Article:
Too often we ignore user experience when it comes to security features, because “that’s just the way it has always been”. However, a recent visit to a Universal Studios theme park has made me believe we are not stuck in this corner that we’ve put ourselves in. It’s a place I visit often, probably about once a year. There’s something about plummeting to the ground at 70mph on a roller coaster that I find oddly soothing. This trip was going to be extra soothing, as the “Incredible Hulk” roller coaster, which had been down for repairs and a remodel, was finally open.
Each ride at Universal Studios has a story, and the new “Incredible Hulk” ride had been updated to the “Green Skin Project”. We were waiting in line to be transformed into a hulk-like beast using a ‘gamma-ray accelerator’, and the rollercoaster represented the high-intensity adrenaline and strength increase we’d get as a hulk.
As I went in the main entrance to the ride, my eyes were moving as fast as possible, trying to capture all the changes and recent additions. The one change I hadn’t expected to see was a metal detector. As I approached, a young man asked if I had anything in my pockets that would affect the gamma-ray accelerator. When I told him I didn’t, he waved me through. I was given the all-clear, and told I could continue waiting in the queue to be part of the Green Skin Project.
The mock seriousness with which the security personnel went about their work was refreshing. The checks were part of the whole experience and the security personnel stayed in character throughout. When someone was discovered with a cell phone or wallet in their pocket, they were told the contents of their pockets could have ill effects on the gamma-ray accelerator. The whole experience was so well integrated with the theme of the ride, that instead of being a minor irritation as security checks often are, they actually brought a smile to our faces and got us to willingly join in the make-believe.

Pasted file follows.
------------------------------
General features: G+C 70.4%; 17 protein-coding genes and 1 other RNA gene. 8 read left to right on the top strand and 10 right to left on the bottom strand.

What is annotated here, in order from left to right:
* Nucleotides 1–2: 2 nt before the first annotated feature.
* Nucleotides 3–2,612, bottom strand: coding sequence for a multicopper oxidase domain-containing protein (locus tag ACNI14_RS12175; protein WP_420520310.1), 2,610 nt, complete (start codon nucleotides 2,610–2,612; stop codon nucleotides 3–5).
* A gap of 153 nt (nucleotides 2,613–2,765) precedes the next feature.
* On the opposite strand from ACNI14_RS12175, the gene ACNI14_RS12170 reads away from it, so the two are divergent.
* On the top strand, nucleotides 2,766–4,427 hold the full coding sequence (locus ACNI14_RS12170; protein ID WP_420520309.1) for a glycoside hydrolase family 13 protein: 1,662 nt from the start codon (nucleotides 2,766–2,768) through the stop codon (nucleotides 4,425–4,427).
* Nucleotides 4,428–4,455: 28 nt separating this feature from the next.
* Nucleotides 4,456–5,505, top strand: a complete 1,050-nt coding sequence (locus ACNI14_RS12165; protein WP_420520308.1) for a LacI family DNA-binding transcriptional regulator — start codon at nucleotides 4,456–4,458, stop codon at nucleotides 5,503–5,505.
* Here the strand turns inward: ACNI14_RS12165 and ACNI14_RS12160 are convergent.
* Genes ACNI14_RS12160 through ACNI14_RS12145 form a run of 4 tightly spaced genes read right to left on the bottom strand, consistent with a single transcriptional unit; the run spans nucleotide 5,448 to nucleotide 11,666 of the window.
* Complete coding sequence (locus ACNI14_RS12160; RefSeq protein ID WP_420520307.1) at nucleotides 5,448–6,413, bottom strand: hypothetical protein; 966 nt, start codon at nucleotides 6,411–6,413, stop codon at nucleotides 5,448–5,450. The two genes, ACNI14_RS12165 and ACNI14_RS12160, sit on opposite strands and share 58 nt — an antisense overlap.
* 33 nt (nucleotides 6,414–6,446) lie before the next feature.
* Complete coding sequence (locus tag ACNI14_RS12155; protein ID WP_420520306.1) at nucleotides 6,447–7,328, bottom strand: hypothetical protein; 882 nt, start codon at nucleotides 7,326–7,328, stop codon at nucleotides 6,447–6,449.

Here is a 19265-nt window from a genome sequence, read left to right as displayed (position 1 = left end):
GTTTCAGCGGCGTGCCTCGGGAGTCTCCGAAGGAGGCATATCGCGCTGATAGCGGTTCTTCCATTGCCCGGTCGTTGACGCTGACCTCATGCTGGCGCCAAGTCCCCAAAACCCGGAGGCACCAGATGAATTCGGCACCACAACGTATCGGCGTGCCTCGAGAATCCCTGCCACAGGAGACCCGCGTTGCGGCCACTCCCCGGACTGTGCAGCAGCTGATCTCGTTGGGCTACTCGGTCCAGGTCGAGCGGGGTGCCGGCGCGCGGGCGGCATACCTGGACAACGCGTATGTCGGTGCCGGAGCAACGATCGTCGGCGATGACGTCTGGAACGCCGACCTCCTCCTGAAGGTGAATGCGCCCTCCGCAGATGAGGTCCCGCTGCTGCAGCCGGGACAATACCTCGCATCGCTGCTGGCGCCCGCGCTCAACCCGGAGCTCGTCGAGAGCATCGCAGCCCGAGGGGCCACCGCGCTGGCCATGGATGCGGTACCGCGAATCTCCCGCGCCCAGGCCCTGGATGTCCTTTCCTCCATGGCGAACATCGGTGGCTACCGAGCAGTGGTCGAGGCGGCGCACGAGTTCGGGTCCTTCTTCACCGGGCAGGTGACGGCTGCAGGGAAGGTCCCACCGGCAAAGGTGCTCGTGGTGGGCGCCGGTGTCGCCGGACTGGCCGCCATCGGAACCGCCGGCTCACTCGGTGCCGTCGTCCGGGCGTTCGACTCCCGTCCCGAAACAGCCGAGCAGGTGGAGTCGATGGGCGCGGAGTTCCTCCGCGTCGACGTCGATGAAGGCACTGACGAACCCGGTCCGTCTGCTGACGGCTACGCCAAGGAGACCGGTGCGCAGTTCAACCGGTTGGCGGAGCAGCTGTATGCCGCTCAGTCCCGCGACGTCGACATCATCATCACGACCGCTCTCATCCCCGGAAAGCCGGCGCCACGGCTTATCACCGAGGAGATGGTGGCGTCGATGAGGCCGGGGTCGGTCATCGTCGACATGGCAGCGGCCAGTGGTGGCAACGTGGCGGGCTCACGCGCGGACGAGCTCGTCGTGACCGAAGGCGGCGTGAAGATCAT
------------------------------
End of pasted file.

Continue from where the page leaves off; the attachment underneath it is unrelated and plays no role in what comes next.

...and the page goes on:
This really got me thinking. In a world famous amusement park like this – with so many people in such a small space – there must have been a thousand different safety and security considerations to be taken into account. And that’s when I really started looking around. I wasn’t looking at all the new, neat things they had built into the roller coast experience. Instead, I was looking for security and safety features: emergency exits, security lighting, smoke detectors, fire alarms, sprinkler systems, and even security cameras. And, I found them. They were all built into the façade and were disguised so well, I was willing to bet that no one else had even noticed.
In the Incredible Hulk building, there were emergency exits on every row of the weaving line. Each door was in the same industrial lab style as the rest of the room, but was clearly labeled “Emergency Exit Only”. Having seen all this, I’m pretty sure we could have completely evacuated the 300+ people standing in line in about 10 seconds, if required.
In the queue for the ride “Escape from Gringotts”, fire extinguishers were hidden in plain sight. Though they were clearly labeled, it’s something the audience would never have noticed because it blended so well into the façade of the building. I found security lights hidden in the dark cave ceilings of “The Dragon Challenge” and “King Kong Skull Island.” In every winding way, I noticed a dark corner containing emergency exit doors. I even found security switch panels hidden in the rocks that swung open like a breaker box. And, in all of these rides, I found security cameras designed so they’d fit into the façade of their queue experience without anyone noticing.
I was so impressed by the way they masked their security – it didn’t violate their customer’s experience. Yet, in the event of an emergency, they were capable of turning off the façade, and have an efficient environment for addressing their customers’ safety. In the world of software development, we are not even concerned with user experience within security features. In fact, most of our basic rules in user experience are flat out ignored when we deal with security problems. Our approach to security (of any kind) has always been that it’s something that’s inconvenient and annoying, but has to be done. Otherwise, we’re sacrificing the quality of our security and/or our safety. This isn’t true! If Universal Studios can have such in depth security without anyone noticing, then we can improve the very basics of user experience in our security.